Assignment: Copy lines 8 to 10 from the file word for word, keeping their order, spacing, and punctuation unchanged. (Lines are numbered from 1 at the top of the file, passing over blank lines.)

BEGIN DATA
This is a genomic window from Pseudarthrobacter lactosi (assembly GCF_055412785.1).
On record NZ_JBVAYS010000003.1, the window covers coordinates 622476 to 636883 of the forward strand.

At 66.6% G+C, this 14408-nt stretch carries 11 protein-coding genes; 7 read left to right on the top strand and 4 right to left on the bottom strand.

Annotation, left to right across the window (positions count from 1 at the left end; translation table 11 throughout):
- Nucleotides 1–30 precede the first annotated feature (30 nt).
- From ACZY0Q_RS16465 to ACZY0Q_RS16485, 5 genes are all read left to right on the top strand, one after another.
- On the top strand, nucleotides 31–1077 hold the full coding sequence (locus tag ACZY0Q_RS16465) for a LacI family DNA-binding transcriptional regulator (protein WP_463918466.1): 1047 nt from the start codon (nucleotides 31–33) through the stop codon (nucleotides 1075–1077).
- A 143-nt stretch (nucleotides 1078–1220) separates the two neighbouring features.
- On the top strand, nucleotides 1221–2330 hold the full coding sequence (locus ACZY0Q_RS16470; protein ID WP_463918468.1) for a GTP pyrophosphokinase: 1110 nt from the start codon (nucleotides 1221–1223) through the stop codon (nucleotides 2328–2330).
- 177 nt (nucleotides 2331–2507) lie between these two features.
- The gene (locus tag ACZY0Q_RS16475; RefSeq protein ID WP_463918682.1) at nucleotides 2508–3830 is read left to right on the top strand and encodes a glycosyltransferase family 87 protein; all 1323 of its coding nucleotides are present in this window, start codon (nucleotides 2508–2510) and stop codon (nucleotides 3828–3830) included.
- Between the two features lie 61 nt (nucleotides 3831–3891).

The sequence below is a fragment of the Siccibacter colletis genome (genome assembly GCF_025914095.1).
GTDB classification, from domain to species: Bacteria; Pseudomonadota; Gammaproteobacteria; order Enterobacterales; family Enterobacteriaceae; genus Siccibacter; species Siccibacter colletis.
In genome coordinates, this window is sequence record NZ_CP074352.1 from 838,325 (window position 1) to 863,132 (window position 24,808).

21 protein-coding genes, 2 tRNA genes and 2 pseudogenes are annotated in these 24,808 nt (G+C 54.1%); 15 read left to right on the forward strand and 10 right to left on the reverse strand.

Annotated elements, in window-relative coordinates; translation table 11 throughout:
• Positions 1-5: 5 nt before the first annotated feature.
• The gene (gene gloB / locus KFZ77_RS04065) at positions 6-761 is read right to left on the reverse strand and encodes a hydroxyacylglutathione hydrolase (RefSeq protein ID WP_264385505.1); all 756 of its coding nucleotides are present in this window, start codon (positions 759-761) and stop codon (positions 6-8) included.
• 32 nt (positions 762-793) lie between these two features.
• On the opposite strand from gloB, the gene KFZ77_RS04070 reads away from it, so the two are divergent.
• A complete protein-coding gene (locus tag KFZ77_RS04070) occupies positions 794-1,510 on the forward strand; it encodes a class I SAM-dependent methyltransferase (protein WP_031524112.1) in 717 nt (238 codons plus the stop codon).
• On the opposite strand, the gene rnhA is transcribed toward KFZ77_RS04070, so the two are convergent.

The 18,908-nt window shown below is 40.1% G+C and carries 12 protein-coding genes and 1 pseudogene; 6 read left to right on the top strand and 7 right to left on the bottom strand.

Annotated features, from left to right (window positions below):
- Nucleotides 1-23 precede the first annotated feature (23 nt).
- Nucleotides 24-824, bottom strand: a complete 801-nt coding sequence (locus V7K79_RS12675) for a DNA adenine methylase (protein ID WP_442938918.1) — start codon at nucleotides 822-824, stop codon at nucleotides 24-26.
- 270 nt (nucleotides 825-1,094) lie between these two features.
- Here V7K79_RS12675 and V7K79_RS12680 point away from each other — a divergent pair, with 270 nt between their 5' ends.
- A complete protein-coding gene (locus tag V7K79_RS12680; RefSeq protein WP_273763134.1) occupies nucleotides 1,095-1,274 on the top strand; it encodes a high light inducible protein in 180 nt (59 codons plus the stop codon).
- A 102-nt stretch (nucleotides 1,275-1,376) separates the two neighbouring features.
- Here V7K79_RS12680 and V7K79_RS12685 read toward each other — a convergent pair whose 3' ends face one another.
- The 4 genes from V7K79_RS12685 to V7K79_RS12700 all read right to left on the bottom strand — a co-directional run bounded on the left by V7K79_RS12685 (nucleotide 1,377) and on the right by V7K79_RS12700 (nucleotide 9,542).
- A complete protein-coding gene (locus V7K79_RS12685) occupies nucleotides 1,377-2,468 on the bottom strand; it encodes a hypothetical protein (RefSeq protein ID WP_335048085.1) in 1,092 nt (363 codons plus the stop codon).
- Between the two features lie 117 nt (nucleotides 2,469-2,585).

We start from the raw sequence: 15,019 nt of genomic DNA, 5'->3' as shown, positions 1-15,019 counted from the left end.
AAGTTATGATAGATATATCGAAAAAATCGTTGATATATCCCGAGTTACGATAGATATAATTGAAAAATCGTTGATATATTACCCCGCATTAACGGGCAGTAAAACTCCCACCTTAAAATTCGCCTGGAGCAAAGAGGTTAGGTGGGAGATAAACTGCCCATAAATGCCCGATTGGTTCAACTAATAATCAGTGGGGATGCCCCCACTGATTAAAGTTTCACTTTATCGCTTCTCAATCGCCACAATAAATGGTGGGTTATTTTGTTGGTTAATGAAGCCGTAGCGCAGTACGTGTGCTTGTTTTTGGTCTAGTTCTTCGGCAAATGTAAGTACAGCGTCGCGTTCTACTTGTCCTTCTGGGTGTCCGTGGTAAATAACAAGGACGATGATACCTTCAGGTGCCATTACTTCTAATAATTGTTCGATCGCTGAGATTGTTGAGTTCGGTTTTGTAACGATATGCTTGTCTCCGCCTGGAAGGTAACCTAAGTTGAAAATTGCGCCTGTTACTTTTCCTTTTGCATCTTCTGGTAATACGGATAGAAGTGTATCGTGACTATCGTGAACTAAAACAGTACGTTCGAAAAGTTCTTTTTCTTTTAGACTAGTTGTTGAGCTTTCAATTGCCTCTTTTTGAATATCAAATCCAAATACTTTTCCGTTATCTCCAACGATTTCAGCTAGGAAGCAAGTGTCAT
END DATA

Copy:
- A 143-nt stretch (nucleotides 1078–1220) separates the two neighbouring features.
- On the top strand, nucleotides 1221–2330 hold the full coding sequence (locus ACZY0Q_RS16470; protein ID WP_463918468.1) for a GTP pyrophosphokinase: 1110 nt from the start codon (nucleotides 1221–1223) through the stop codon (nucleotides 2328–2330).
- 177 nt (nucleotides 2331–2507) lie between these two features.